Understanding sexual orientation and gender identity

Decades of scientific research has shown that variations in sexual orientation and gender identity or expression are not a mental illness or developmental defect and suggest no impairment in a person’s ability to function. We also now understand that an individual’s sexual orientation and gender identity are not susceptible to change and, in fact, are established at a very young age, most likely due to complex genetic, prenatal, neurological and endocrinological factors.

Consider a common experience of a young person who is subjected to conversion therapy practices: Assume a child or adolescent who grows up in a world that stigmatizes and devalues their identity. Assume also that this young person is told by someone presenting as a trusted professional authority that who they are and what they are feeling is so shameful, flawed and wrong that it must be eradicated. It should not surprise you that this young person will suffer from a child’s hopelessness and desperation What is even more distressing for that young person is that these change efforts will ultimately fail, increasing the negative self-image and identity at crucial developmental phases of life. There is profound harm that flows from these misguided efforts.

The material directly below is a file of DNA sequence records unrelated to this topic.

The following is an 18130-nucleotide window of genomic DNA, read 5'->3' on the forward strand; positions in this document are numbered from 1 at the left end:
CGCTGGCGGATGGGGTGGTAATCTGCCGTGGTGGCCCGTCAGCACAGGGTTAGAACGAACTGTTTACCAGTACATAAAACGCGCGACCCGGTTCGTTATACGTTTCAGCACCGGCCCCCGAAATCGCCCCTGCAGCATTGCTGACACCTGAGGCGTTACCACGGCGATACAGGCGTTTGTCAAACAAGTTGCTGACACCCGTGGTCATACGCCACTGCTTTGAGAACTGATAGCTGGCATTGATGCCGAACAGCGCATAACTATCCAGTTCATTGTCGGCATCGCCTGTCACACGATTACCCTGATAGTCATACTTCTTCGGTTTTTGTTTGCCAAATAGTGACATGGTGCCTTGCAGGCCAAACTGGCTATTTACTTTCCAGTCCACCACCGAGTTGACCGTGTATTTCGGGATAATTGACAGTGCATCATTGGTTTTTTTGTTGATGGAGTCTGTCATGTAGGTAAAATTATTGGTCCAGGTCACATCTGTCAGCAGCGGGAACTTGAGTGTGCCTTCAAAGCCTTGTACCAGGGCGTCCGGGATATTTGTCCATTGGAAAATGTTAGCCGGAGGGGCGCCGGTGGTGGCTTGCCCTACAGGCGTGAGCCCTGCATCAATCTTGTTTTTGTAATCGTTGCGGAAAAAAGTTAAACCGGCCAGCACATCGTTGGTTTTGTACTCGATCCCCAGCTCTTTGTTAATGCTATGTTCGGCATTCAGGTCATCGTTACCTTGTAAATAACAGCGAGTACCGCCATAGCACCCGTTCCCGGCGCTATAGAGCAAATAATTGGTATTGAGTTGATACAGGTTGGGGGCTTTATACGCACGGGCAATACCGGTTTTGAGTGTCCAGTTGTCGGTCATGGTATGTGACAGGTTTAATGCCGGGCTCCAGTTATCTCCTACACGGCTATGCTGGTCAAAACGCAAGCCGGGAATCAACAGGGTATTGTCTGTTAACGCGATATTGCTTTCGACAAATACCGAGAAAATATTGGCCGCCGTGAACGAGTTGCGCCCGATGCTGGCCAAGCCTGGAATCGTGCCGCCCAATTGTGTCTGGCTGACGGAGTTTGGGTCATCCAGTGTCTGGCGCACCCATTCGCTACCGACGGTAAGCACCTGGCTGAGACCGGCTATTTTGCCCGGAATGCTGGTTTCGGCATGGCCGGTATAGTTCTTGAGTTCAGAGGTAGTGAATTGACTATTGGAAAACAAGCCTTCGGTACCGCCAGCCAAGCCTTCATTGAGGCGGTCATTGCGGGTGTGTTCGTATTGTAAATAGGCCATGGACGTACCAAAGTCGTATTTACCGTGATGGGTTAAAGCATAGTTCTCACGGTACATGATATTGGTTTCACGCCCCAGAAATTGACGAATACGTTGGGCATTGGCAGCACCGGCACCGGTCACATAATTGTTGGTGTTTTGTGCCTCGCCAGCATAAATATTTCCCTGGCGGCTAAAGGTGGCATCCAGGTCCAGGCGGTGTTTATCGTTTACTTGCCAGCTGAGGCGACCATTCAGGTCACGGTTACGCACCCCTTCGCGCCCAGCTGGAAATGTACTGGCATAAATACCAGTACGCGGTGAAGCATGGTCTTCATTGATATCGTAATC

Sexual orientation is a well-established concept in psychology. Sexual orientation refers to an enduring pattern of emotional, romantic and/or sexual attractions directed to another person. Sexual orientation is an objective, human phenomenon that can be assessed and measured. Although sexual orientation ranges along a continuum, it is usually discussed in terms of four categories: heterosexual, lesbian, gay, and bisexual. Individuals express their sexual orientation through identity and behavior.

Gender identity is also an established concept in psychology. It is distinct from sexual orientation. Gender identity refers to a person’s internal, deeply-rooted sense of one’s gender. Most people have a gender identity that is consistent with their assigned sex at birth. For transgender individuals, their gender identity does not match their assigned sex at birth.

Gender identity is also distinct from gender expression. Gender expression refers to how a person expresses their internal sense of identity, including through their demeanor, dress and behavior. Many people are gender-nonconforming. This means that their gender expression does not conform to traditional gender roles or norms. Being gender nonconforming does not mean that a person is transgender, lesbian, gay, or bisexual. “Gender dysphoria” is the significant distress a person experiences from the mismatch between the sex they identify as and the sex they were assigned at birth.

The American Psychological Association, the American Psychiatric Association and numerous other medical and mental health associations have publicly affirmed that they do not consider same-sex attractions and diversity in sexual orientation, gender identity, or gender expression to be mental disorders.

Roland Behm